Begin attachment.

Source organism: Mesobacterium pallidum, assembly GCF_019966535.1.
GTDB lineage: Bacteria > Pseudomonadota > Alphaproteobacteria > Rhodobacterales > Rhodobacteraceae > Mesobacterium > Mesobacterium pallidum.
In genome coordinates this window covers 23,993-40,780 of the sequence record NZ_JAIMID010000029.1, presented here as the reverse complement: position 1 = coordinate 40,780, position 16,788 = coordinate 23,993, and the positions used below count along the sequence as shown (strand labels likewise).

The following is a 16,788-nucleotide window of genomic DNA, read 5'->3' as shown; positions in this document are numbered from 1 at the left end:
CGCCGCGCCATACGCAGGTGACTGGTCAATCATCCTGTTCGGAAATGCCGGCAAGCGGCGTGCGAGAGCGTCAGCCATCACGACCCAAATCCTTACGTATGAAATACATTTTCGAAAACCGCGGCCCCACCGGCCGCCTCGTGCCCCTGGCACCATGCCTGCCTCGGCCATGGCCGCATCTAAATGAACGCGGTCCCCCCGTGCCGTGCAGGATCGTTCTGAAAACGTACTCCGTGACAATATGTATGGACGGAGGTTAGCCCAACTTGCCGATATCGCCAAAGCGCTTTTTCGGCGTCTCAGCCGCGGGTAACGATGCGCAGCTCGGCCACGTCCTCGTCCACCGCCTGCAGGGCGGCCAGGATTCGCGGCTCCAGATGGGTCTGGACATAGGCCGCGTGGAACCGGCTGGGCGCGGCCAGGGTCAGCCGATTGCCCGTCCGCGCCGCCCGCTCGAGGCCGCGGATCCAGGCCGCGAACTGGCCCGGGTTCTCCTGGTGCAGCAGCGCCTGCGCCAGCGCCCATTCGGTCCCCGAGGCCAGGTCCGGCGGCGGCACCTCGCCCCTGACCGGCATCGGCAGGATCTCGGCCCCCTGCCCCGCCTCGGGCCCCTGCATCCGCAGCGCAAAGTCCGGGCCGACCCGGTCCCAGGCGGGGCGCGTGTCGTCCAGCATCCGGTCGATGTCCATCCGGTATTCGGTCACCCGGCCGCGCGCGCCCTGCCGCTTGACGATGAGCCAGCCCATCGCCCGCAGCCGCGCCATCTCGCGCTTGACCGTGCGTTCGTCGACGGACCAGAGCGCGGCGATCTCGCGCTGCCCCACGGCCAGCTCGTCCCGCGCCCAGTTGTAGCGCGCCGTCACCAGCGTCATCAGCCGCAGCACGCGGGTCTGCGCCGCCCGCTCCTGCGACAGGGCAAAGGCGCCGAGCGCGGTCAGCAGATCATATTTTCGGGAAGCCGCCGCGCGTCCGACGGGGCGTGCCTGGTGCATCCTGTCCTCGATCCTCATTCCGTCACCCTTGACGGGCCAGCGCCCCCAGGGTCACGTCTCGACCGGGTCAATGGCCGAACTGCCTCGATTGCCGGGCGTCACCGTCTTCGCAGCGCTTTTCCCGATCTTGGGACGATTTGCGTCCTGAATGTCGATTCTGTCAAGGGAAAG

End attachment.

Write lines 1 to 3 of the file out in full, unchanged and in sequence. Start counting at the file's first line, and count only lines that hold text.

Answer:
Source organism: Mesobacterium pallidum, assembly GCF_019966535.1.
GTDB lineage: Bacteria > Pseudomonadota > Alphaproteobacteria > Rhodobacterales > Rhodobacteraceae > Mesobacterium > Mesobacterium pallidum.
In genome coordinates this window covers 23,993-40,780 of the sequence record NZ_JAIMID010000029.1, presented here as the reverse complement: position 1 = coordinate 40,780, position 16,788 = coordinate 23,993, and the positions used below count along the sequence as shown (strand labels likewise).